Moving on from a prototype...

Assuming I'm right in describing the Arduino as prototyping board, are there any guides for moving to the next stage and showing you how to extract the key parts of the Arduino for use in your own circuit?

I'm still very much a n00b at all this, but I've a got a wee circuit working that uses only a fraction of the Arduino capability. I don't therefore want to use the full blown board but still need something (Arduino) programmable that interfaces with my other components.

Apologies if this is a daft question but can anyone point me in the right direction.

(I did do a search here but it's difficult to find something if you don't really know what you're looking for ;) )

Look up "standalone Arduino"...

Been doing some reading on this and I think I should point out that I've got the Arduino Uno.

And I've seen on one or two sites it's possible to buy kit versions of the Arduino that are much cheaper than a full board. However these kits are designed around the Duemilanove, is it possible just to swap the ATMEGA 328 chip out of my Uno board and put in a new ATMEGA with the Duemilanove bootloader pre-programmed, or would I need an Uno bootloader programmed on the ATMEGA?

Been doing some reading on this and I think I should point out that I’ve got the Arduino Uno.

Ok.

And I’ve seen on one or two sites it’s possible to buy kit versions of the Arduino that are much cheaper than a full board. However these

Probably something like the RBBB?

kits are designed around the Duemilanove, is it possible just to swap the ATMEGA 328 chip out of my Uno board and put in a new ATMEGA with the Duemilanove bootloader pre-programmed, or would I need an Uno bootloader programmed on the ATMEGA?

I’m honestly not sure; I think I recall reading somewhere on this forum that someone did that, but they had to select the Duemilanove from the boards menu to upload properly. If you wanted to continue to use the Uno board selection, then you would need the bootloader on the ATMega for the Uno.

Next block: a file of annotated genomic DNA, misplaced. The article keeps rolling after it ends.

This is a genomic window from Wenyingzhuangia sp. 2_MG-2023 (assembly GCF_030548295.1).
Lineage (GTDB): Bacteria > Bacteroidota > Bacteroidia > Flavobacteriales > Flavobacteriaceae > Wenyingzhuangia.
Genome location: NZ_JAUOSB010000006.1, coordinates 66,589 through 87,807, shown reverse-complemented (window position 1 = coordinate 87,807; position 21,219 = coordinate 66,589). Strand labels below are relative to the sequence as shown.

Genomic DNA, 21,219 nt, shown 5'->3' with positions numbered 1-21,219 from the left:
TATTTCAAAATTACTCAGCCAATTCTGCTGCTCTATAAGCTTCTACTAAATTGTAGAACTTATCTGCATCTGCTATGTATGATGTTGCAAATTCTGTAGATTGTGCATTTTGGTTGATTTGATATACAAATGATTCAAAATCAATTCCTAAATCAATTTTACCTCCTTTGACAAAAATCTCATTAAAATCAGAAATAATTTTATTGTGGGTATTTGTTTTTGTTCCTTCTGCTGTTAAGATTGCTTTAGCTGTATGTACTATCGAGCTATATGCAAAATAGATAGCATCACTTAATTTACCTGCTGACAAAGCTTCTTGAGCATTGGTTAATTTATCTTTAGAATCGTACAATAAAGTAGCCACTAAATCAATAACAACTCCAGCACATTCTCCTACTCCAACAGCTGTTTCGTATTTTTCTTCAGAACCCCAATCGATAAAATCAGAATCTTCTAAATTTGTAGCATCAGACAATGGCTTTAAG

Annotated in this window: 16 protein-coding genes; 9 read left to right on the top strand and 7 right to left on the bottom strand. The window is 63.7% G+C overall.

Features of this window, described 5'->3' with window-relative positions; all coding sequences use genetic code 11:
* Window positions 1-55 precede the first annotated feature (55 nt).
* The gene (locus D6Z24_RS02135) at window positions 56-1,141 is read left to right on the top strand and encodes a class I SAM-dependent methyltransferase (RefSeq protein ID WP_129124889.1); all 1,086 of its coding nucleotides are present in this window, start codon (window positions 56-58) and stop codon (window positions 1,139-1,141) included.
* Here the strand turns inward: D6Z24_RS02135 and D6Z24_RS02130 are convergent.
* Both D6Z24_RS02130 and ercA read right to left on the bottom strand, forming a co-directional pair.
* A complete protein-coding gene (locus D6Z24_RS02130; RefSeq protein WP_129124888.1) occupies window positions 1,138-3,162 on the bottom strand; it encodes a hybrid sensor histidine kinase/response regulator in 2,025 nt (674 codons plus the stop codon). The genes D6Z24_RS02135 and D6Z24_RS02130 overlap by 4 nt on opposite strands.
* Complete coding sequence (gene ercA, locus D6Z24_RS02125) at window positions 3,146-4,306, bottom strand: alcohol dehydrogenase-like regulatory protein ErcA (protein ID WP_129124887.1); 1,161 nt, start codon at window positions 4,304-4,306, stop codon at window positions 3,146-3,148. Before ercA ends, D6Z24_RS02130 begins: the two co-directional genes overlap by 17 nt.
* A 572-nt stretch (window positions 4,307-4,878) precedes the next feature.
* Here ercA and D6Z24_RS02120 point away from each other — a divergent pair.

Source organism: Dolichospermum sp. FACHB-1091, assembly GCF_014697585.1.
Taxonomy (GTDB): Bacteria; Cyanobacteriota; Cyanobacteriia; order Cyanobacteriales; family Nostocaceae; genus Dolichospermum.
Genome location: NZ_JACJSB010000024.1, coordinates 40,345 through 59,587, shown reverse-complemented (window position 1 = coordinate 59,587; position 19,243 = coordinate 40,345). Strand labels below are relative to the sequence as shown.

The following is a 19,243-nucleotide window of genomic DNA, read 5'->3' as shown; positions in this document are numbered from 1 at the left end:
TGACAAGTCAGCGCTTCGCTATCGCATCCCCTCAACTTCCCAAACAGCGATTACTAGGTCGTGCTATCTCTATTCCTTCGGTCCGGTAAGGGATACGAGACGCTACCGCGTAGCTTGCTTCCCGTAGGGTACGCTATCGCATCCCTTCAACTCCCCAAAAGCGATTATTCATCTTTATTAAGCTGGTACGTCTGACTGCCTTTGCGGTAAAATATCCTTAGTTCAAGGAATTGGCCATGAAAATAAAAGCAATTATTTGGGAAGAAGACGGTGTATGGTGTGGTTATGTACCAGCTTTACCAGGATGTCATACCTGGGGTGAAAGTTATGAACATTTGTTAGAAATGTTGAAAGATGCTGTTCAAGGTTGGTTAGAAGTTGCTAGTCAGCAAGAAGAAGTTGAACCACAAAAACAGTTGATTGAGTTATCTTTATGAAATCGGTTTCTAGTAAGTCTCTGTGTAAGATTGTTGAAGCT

Really - once you get to the point of doing a standalone Arduino, you should use the ICSP interface and a proper AVR ISP device; a few of these are supported in the Arduino IDE (including one based on a sketch for the Arduino - thus turning your Arduino into such a programmer). You basically bring out the pins (5 pins, IIRC - on the Arduino there is a 6-pin header for this, BTW) for the ISP, then use a special cable between the programmer and the ATMega being programmed to upload the code.

The advantages of doing this are mainly not having to deal with any of the bootloader hassles (startup delays and such), as well as gaining program memory back (on the UNO, that’s 512 bytes, IIRC - on older Arduinos, you gain back 2K).

The ICSP connector/interface is how the bootloader is put onto a “bare” Arduino system/board (ATMega328 or otherwise). Some platforms supported by the Arduino system (such as the ATTiny85) don’t have the memory for a bootloader, and can -only- be programmed via the ICSP interface.

:slight_smile:

Cheers cr0sh for the speedy replies, although I think I'll need to get the dictionary out to understand the techie details your reply ;-)

I think I'll get through the basics of doing my first real circuit based on a standalone ATMEGA and then move onto your advice of doing all this without a bootloader, although that might take a while...